As for specific instructions, this will vary widely depending on the client's needs. If the client has specific physical or mental health issues, behavioral problems, allergies, legal orders, and the like, these may be good to include in the crisis plan.

It is advisable for both the client and coach to have a copy of a completed crisis plan on hand, in case a client is away from home, incapacitated for some reason, or simply loses his or her copy. In the event that a client agrees for you to keep a copy, it is advisable to have the client sign a consent or waiver regarding how and when it is to be used by the coach.

Finding Exceptions to the Rule

When we are in crisis, things tend to appear out of proportion. Something that seems to be a relatively small issue to one person can seem to be a life-ruining issue to another. It is the job of the wellness coach to try to be that objective sounding board that can keep things in perspective for the client.

One way in which to do this is to call upon previous exceptions. Even if this particular crisis is unlike anything the client has ever been through, chances are the client has been through another crisis. How did the person get through that? Where are the successes? No one lives life in a continual crisis unless she or he chooses to view it that way, so look for and find the exceptions.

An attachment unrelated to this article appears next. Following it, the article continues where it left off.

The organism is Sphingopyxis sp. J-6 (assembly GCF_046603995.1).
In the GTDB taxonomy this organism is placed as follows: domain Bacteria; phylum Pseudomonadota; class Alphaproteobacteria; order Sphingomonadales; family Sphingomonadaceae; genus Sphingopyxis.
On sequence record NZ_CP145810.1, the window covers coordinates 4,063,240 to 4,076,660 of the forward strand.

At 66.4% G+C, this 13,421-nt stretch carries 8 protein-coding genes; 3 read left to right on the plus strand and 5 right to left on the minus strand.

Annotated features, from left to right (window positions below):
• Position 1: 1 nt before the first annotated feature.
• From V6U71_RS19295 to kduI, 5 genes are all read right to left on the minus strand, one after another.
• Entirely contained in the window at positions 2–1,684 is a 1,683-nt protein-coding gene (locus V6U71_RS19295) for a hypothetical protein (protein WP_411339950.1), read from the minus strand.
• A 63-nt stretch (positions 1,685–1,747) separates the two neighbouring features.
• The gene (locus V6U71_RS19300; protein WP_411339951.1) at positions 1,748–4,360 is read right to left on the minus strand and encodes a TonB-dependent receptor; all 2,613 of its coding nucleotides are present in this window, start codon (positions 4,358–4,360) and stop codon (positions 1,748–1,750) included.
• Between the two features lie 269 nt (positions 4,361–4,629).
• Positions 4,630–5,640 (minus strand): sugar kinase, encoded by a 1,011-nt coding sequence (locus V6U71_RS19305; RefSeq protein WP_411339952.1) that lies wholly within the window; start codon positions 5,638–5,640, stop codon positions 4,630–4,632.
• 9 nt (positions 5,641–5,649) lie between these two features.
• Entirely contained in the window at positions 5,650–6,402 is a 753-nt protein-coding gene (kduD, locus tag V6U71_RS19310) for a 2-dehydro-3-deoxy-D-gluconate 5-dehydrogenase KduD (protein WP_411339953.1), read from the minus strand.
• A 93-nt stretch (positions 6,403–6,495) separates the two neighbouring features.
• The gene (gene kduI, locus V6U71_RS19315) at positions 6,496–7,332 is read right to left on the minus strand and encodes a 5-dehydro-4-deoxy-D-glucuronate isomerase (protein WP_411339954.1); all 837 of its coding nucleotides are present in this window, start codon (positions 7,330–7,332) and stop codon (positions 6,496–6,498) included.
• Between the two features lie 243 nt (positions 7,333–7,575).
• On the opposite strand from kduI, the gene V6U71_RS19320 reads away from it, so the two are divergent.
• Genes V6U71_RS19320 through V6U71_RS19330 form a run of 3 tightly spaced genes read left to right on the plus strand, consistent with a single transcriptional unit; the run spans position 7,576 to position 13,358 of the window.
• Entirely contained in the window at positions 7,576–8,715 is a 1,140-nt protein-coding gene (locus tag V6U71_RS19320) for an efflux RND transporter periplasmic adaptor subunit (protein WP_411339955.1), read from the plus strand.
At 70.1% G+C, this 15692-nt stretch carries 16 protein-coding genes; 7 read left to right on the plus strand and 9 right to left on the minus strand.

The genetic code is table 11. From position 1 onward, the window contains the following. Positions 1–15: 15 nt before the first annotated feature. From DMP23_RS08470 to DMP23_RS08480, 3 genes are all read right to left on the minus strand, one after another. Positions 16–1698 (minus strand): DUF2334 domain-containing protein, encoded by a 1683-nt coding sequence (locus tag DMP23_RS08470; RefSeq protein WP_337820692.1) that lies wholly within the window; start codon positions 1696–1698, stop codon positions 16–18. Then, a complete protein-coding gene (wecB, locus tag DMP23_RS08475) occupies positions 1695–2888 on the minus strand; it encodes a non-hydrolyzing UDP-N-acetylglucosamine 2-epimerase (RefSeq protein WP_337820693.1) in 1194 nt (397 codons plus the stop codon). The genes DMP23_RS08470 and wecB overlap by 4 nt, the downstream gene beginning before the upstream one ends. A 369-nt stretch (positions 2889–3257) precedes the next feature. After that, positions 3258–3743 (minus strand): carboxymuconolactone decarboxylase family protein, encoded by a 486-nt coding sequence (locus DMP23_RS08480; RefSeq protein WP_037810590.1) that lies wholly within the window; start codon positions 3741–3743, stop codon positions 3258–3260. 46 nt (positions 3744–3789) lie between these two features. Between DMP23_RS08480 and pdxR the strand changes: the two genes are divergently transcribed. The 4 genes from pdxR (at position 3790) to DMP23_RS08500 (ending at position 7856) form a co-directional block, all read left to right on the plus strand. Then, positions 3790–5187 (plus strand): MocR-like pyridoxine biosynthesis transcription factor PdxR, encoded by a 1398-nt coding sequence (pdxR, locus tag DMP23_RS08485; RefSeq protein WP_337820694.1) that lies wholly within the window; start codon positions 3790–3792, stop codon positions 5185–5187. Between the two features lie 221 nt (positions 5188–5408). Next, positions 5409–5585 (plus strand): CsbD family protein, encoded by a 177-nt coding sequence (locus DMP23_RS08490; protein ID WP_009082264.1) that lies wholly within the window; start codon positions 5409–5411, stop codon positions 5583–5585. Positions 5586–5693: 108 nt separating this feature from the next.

When a client is reminded of past successes, it can be easier for the person to see how the current issue probably will not completely devastate his or her life, either.

Have patience during crisis, as thoughts are not always clear, rational, or practical. Focus on solutions and not what-ifs.

If the coach is in crisis, it is also easy to lose perspective. Just because you can be objective with others does not mean you will always be objective when you find yourself knocked a bit loose. In those cases, apply the same advice to yourself as you would to your clients. Use your crisis plan if you have one. Call on supports and resources as necessary. Keep other areas of your life and wellness in check to the best of your ability. Pay attention to the messages circling in your head; could they use some reprogramming through affirmations right now?

While it has been said that a lawyer who defends himself has a fool for a client, the same is not true in wellness coaching. Remember, you are a role model for your clients, so it is not a bad idea to try out the strategies you recommend on yourself!